(Pictured: young Rod Stewart hangs out.)
(Optional soundtrack for this post.)
This happened just the other day, on the kind of afternoon we get in September, warm, a lovely breeze, beautiful light. I stop by my neighborhood convenience store, step inside, and all of a sudden I’m not there anymore. That is because the in-store music is playing Rod Stewart’s “Maggie May.”
I have an annual rendezvous with Maggie, the first time I hear her every fall, when she takes me back to the first time I ever heard her. It is 1971. I am back at Northside School for the sixth grade. I have been in love with pop music and the radio for a year. But an equal passion at the moment involves the organized city park-and-rec touch football games after school. At Recreation Park, we play on the field where our fathers played high-school ball in the 40s and 50s. Occasionally we play on a half-grass, half-gravel field across the street from Lincoln School, which I attended until halfway through second grade. Each game is a rabble of boys, running and yelling and grabbing and falling and getting back up again in the September light, soft and golden then as now, which crowns the trees and slowly lengthens the shadows. “Maggie May” brings back those images of 1971; it isn’t the only song that does it, but it’s one that has never left me. And it was probably late September, like in the song, when I went to the store and put down my 94 cents to bring Maggie home.
WMEX in Boston and KRLA in Los Angeles, both rock-leaning Top 40 stations, were playing “Maggie May” as an album cut in early July 1971, and it was #1 in Boston as July turned to August. It was issued on a single with “Reason to Believe,” which was the original plug side; “Reason to Believe” is listed alone for its first four weeks on the Hot 100. On August 14, 1971, it appears for the first time as “Reason to Believe”/”Maggie May,” and the next week, as “Maggie May”/”Reason to Believe.” That’s the way the record is listed through five weeks at the top of the Hot 100, beginning on October 2, until it drops off the chart following the week of December 4, 1971. WLS, the only station that mattered to me, charted both sides of the record during the week of August 30, just as we went back to school, ranked both at #1 for four weeks starting September 27, and listed it through November. WLS ranked it at #4 for the entire year; Billboard had it at #2 behind Three Dog Night’s “Joy to the World.” “Maggie May” was the #1 record for all of 1971 on radio stations in New York City, Buffalo, and San Jose; WFIL in Philadelphia listed “Maggie May” and “Reason to Believe” as co-#1s.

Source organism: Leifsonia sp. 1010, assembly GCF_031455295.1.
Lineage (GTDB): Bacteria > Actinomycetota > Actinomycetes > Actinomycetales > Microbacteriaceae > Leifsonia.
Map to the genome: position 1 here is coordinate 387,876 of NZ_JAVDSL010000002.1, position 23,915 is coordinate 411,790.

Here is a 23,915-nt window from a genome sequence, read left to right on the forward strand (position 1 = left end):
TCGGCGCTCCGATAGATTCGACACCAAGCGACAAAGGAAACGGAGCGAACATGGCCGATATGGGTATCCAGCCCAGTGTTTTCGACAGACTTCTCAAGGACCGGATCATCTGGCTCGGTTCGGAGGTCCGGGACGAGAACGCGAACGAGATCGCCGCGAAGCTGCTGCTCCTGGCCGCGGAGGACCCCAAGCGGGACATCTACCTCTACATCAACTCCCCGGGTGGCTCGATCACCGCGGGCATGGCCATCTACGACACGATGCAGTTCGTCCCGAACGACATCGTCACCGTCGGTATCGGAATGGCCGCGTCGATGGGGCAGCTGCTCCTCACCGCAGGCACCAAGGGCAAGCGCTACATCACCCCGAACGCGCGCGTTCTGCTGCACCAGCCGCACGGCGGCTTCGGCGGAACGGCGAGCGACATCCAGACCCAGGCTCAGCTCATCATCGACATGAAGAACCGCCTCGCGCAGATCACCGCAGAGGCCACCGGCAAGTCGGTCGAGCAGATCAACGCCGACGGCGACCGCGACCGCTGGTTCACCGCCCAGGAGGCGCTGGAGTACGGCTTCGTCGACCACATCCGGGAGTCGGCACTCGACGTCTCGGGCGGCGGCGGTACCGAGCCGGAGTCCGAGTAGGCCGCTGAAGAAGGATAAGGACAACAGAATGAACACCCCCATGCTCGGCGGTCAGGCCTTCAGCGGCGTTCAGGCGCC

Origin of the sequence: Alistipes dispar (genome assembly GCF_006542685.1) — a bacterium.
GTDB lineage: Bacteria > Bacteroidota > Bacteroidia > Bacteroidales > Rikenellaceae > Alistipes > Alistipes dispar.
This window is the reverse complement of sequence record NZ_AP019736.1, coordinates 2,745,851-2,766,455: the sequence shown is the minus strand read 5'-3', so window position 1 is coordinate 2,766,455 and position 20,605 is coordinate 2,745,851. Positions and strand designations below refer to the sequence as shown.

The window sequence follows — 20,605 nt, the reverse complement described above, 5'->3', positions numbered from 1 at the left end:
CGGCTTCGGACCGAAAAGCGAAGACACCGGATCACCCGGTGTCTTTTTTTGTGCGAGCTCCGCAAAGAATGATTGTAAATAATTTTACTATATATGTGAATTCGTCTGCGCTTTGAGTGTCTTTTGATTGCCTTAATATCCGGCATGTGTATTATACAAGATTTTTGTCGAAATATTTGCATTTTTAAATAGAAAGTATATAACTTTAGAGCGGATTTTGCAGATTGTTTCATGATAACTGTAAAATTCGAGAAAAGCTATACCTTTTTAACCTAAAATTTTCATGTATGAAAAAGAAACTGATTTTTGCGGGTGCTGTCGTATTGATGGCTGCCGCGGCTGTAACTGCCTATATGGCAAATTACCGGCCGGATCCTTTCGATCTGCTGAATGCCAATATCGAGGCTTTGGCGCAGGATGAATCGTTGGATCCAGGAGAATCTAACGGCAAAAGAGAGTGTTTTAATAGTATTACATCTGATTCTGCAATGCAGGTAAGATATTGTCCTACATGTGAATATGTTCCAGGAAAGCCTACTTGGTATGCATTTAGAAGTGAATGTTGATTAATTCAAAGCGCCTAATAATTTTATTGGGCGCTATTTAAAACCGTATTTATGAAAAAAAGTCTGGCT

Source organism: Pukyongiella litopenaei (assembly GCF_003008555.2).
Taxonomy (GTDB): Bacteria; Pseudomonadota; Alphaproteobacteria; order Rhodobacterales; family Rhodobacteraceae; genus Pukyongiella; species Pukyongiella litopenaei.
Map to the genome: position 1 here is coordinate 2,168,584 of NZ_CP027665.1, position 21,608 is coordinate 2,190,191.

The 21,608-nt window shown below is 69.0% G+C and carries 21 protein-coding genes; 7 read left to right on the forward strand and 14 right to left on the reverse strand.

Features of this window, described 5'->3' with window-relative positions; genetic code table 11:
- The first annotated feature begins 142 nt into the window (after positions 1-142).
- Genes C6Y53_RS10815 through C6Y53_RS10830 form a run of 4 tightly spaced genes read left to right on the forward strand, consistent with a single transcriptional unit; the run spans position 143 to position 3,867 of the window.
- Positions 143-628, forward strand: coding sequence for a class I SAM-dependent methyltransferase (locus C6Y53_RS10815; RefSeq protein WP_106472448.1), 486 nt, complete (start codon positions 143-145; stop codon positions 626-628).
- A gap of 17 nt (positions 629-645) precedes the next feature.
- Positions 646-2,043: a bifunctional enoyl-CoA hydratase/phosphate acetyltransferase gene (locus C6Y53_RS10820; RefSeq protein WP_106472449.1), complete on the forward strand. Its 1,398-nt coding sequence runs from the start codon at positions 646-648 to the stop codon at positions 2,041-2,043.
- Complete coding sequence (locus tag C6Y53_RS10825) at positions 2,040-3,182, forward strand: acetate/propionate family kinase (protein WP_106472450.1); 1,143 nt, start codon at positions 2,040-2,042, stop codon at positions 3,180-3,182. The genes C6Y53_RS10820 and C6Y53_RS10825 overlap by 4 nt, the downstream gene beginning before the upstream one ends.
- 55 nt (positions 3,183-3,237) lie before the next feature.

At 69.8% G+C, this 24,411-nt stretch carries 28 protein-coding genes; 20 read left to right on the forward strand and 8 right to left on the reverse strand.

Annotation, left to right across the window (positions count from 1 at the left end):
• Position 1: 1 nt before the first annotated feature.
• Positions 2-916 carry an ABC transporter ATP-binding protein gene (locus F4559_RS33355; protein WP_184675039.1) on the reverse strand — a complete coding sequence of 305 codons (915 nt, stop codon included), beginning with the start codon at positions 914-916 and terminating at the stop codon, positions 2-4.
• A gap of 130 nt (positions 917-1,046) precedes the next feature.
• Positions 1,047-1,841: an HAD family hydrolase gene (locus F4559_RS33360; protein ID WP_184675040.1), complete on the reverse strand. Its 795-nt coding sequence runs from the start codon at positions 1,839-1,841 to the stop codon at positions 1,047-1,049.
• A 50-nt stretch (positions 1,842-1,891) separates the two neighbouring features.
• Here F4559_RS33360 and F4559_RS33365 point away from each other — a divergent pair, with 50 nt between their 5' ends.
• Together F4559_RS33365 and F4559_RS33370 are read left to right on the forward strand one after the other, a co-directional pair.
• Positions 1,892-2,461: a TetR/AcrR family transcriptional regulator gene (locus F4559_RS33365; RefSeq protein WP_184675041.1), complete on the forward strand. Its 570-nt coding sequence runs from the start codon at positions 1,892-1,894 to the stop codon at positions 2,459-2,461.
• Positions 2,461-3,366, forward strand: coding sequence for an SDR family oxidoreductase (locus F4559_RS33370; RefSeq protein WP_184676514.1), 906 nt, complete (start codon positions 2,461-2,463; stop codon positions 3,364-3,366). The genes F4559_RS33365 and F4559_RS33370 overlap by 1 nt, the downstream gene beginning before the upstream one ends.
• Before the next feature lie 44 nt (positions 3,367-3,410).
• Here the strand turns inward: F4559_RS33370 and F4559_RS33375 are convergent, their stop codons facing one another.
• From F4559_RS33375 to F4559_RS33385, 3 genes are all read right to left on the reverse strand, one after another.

(“Reason to Believe” is a pretty potent memory trigger itself, with its piano chords tolling out the years.)
Rod and guitarist Martin Quittenton wrote “Maggie May” about how Rod lost his virginity to an older woman, but before I knew what it meant, I loved it for the sound of it on the radio. After many years had passed, I started associating it strongly with how it felt to be alive in the fall of 1971: not just hearing it on the radio, not just experiencing band practice and enjoying touch football, but being truly conscious of the change of seasons for the first time in my life, the sights and sounds of crops being harvested, the need to wear a coat to school, the earlier coming of sunset, and the welcome weight of an extra blanket at night. I also hear “Maggie May” as a song about the pull of home, our reluctance to let the days of our lives slip away—how we hold tight to the good ones and even a few of the bad ones—and how we are compelled to revisit them. We love those days and the songs that soundtracked them because they tell us about ourselves: who we have been, who we are, and now that we’re older, who we’re going to be.
And there’s something else about how much that song means to me, something I’ve said here before: The Mrs. and I have no children. But if we’d had a daughter, I’m pretty sure she would have been named Maggie May.
8 thoughts on “My Love You Didn’t Need to Coax”
Once again, you’re describing why I loved this song so succinctly. This really is the sound of late summer quickly fading in Fall.
Of course my procivility towards older women doesn’t hurt my enjoyment on the song. Ahem.
Beautiful piece, JB.
“Each game is a rabble of boys, running and yelling and grabbing and falling and getting back up again in the September light, soft and golden then as now, which crowns the trees and slowly lengthens the shadows.” That’s one hell of a sentence. Thank you.
Wonderful writing as always – especially when autumn is involved.
Connected side note: Lindisfarne’s album Fog on the Tyne, released in September 1971, was a big hit across the pond (either two or four weeks at #1 – I forget) but I don’t think it troubled the charts over here. It shows up on four ARSA surveys from wildly disparate places.
I sometimes wonder if it might be worth a look-in.
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